Hibiskus AgilNature

Origin of the plant


Hibiscus (Hibiscus spec.) becomes in German marshmallow called. The plant is mainly distributed in the tropical and subtropical regions of the world. Hibiscus belongs to the mallow family. Hibiscus is a herbaceous plant that can grow up to 4 m tall, is an annual with lobed leaves. The mostly yellow flowers have a five-lobed inner calyx and a columnar outer calyx. After fading, the flowers enter the harvest stage, they are fleshy and red. The blossoms of the hibiscus and the calyxes are used in tea drinks in whole or cut form.



Caffeine-free refreshment

Hibiskusblüten Vitalstoff Lexikon AgilNature

The dried petals give the tea a refreshing and slightly sour taste.



Hibiscus in folk medicine

In folk medicine, hibiscus is valued as an immune cure against colds, positive properties for catarrh, circulatory problems, circulatory disorders, loss of appetite, and inflammatory skin problems. In addition, extracts from the flower have a laxative and antibacterial effect. One explanation for the laxative effect could lie in the fruit acids – including hibiscus acid (1) (allohydroxycitric acid lactone). These are not resorbed in the intestine, i.e. not absorbed into the bloodstream, and thus lead to an increased accumulation of water in the intestine. The hibiscus flowers are also included in various ointments and decoctions used to treat allergic inflammatory reactions of the skin and other skin ailments. In African folk medicine, it is considered an antispasmodic, antibacterial, cholagogue and diuretic. In addition to being used therapeutically, hibiscus flowers are primarily used as a sour, caffeine-free soft drink (2).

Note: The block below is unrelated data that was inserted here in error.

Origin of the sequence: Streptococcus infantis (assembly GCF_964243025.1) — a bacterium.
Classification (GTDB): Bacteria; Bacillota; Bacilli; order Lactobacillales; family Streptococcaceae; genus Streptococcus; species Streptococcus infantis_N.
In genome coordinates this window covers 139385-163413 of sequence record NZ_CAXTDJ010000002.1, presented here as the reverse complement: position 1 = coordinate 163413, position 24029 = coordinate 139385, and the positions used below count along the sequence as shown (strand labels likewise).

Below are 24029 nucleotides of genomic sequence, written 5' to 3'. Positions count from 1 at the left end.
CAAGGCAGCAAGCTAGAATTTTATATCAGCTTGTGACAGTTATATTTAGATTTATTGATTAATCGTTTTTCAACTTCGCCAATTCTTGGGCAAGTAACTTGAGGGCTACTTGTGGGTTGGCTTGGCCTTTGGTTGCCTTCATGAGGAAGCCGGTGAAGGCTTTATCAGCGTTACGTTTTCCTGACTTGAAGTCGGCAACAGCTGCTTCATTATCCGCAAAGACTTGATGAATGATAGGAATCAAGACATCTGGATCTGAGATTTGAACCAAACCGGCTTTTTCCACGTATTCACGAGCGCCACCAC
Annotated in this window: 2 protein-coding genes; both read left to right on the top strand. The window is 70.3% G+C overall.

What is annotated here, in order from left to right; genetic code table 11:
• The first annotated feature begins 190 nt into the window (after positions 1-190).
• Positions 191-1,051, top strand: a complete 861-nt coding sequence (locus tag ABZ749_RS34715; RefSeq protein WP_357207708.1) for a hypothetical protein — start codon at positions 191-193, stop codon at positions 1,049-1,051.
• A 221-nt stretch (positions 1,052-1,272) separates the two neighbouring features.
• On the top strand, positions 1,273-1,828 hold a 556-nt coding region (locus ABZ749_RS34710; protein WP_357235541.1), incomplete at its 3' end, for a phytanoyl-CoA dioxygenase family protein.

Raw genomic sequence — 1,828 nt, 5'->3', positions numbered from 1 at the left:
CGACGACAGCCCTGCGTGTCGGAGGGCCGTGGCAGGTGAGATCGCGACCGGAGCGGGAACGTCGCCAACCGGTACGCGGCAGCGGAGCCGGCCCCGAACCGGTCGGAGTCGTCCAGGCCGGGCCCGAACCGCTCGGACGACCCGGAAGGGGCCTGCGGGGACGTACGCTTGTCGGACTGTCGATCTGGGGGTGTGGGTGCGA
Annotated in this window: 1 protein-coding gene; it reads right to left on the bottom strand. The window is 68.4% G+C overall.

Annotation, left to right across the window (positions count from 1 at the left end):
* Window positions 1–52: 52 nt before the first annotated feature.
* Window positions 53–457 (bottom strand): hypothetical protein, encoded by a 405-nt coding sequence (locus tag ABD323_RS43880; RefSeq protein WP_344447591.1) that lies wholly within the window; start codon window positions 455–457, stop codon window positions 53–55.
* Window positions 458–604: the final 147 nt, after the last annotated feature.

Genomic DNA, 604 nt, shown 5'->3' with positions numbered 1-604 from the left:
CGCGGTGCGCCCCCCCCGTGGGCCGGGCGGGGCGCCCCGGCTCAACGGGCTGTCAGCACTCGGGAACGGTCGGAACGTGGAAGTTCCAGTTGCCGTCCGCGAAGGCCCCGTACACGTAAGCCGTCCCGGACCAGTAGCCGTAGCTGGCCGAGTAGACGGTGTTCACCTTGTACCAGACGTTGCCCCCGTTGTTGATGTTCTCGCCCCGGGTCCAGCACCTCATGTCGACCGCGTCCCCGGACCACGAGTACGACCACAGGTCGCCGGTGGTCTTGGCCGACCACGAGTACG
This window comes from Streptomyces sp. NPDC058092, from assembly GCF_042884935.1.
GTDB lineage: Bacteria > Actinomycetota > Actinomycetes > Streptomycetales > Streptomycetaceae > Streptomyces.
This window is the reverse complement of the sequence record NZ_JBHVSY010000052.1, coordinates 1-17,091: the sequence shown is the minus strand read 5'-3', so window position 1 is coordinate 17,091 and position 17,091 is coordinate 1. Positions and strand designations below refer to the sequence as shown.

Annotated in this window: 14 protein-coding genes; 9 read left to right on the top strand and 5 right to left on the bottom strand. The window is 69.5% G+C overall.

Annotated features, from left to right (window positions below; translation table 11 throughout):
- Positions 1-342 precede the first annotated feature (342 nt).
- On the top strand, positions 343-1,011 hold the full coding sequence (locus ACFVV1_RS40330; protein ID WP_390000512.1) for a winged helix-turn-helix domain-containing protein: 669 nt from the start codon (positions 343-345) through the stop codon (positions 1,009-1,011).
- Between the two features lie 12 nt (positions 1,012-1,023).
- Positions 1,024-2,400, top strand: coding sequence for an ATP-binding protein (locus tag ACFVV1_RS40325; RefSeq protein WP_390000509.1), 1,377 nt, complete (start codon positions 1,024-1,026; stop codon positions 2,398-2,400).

Which AgilNature® products contain hibiscus?

SlimTee - high-quality, loose tea blend




  1. "Hibiscus" - wikipedia.de. Retrieved on 05/31/2016 from https://de.wikipedia.org/wiki/Hibiskus
  2. "Hibiscus: effects, side effects, interactions - gesundheit.de". Gesundheit.de. Retrieved on May 31, 2016 from http://www.gesundheit.de/lexika/heilpflanzen-lexikon/hibiscus-effekt
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